The Standards

Arno Brandlhuber in Conversation with Muck Petzet and Florian Heilmeyer

Muck Petzet: Together we’ve visited the Antivilla in Krampnitz, on which you’re currently working. How would you describe the two buildings located there, which you want to retain as part of this project?

Arno Brandlhuber: They’re two very unpretentious buildings that housed a state-owned knitwear factory in GDR times. One of them was built in the late 1950s and the other was built by a group of building apprentices around 1980. To begin with, they are not particularly attractive buildings. Especially the building from the 1980s, which will become the Antivilla, is exceptionally ugly—it’s an overgrown single-family house, a monstrosity with almost no remarkable features. But on closer inspection some remarkable idiosyncrasies become evident, like the unnecessarily large number of small windows that were built; they’re all the same size, but made with different techniques: lintel, arch, and so on. It was the trainees who did the building.

MP: Why are you retaining these ugly buildings?

AB: First of all, it’s simply cheaper to use what is already there than to build something new. The anticipated demolition costs for both buildings had actually already been deducted from the price of the real estate. Conserving them has, as it were, paid off for us threefold: we saved the costs of demolition, the property was nevertheless cheaper, and we?no longer had the necessity to erect a new building. Secondly, and to us this was at least as important, there was a chance here to have significantly more useable floor area, since the area of the two existing buildings is much greater than what we would have been permitted to rebuild after demolishing them. The building code would have permitted three small new buildings with a total of only 250 square meters. By contrast, the buildings that already exist there have 250 square meters per floor. So by retaining the existing buildings, we got approximately 750 square meters of additional floor area. Thirdly, there was also an emotional factor. That the two buildings had survived over the years with their obvious visual shortcomings, and that despite everything they had not been torn down long ago—that had honestly touched me. They are survivors. Demolition would have meant all that emotional energy would have been lost along with the total embodied energy of production.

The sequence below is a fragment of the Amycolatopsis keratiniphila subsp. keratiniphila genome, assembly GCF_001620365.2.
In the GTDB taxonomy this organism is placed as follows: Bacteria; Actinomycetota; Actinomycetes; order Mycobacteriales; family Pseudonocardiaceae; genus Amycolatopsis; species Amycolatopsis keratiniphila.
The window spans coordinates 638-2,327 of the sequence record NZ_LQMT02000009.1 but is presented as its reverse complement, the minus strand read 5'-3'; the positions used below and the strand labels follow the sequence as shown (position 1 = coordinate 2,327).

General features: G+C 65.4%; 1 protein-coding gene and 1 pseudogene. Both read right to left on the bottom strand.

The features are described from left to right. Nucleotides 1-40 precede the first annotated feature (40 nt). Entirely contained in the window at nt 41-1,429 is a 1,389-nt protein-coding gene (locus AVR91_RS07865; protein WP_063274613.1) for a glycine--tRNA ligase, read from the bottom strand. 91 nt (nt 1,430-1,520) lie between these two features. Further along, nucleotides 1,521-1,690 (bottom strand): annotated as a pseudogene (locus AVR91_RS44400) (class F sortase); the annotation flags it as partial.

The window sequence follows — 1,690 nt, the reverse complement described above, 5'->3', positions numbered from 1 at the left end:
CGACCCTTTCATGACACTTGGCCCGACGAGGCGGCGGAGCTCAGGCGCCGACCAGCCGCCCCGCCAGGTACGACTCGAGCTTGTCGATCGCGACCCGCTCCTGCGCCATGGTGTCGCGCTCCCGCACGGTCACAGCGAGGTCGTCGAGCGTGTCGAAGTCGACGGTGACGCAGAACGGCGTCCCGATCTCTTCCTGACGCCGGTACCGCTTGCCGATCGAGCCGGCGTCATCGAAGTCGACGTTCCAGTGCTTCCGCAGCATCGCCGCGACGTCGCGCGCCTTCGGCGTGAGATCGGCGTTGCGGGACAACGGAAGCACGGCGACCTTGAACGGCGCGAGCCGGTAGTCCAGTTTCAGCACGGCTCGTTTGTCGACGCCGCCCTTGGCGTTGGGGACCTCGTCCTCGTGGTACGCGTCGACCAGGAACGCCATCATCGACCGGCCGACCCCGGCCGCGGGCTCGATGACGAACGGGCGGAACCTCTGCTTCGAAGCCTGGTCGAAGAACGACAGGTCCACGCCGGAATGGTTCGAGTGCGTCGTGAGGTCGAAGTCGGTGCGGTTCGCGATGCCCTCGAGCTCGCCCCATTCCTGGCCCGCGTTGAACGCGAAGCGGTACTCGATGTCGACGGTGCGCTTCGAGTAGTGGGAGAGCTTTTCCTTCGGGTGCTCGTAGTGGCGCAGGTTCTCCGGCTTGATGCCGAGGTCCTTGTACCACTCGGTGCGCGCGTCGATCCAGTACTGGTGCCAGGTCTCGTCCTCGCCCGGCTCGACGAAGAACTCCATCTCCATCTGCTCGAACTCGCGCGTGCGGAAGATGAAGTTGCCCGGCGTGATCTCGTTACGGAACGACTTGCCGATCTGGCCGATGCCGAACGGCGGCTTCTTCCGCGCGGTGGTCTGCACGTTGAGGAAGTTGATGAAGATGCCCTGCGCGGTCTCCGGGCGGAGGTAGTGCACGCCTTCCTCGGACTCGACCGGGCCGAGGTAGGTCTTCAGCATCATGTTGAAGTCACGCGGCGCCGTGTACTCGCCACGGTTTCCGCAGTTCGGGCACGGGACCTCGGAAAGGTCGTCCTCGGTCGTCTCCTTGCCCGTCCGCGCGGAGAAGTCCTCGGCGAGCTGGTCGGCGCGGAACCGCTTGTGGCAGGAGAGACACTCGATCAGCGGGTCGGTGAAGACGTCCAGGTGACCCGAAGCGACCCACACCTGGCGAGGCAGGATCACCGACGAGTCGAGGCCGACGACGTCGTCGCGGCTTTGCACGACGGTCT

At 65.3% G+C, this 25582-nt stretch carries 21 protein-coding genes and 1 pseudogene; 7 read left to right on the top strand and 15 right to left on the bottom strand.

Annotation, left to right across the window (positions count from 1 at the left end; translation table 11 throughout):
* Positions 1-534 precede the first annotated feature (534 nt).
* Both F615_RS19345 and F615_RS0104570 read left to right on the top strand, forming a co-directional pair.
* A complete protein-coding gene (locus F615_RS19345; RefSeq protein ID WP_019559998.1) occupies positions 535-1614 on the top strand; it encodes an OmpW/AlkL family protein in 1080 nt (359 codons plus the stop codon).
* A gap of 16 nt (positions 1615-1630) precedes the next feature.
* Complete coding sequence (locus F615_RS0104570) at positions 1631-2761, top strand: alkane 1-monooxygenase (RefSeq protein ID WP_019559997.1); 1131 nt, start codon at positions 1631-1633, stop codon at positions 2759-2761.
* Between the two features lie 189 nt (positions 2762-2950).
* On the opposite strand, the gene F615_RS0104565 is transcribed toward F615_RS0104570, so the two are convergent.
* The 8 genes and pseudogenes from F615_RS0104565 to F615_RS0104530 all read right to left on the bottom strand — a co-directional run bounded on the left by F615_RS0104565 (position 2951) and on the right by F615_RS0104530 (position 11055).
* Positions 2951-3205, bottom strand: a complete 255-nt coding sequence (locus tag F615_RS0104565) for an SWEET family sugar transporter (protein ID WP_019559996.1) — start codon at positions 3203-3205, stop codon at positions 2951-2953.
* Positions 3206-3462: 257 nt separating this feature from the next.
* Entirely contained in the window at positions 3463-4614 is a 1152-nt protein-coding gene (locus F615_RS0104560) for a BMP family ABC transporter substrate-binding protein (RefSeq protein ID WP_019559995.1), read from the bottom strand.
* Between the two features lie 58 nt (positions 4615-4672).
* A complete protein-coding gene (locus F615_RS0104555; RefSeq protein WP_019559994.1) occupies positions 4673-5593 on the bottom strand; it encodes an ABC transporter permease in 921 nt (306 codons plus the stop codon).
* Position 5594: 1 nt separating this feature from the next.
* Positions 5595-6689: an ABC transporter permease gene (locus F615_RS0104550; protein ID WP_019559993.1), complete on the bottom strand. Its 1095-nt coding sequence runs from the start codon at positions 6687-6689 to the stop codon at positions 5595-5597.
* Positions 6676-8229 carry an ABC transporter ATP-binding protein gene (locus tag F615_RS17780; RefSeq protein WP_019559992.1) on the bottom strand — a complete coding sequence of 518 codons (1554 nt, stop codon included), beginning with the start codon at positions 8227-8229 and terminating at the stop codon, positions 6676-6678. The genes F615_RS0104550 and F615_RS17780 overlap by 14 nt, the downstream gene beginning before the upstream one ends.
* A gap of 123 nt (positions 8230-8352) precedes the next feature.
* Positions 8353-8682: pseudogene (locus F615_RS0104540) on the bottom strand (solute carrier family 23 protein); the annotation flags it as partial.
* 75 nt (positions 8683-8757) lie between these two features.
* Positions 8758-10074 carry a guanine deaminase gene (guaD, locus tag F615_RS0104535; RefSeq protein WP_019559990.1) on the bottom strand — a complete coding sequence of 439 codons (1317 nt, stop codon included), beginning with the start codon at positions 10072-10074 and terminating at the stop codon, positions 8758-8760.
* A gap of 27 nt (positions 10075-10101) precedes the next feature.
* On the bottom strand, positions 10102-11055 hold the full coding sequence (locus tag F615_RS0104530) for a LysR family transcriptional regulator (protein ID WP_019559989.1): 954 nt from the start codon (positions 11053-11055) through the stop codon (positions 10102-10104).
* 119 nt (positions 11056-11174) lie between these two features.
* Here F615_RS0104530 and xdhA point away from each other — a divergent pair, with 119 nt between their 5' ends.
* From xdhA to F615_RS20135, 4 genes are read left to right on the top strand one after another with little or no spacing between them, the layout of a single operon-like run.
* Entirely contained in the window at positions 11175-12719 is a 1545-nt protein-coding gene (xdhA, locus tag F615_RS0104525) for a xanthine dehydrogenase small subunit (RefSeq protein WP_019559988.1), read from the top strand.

Florian Heilmeyer: Which of the arguments you mentioned was the decisive one? Asked hypothetically: if it had been possible to construct the same amount of space in new buildings of exactly the same size and shape, would you have preserved both buildings anyway?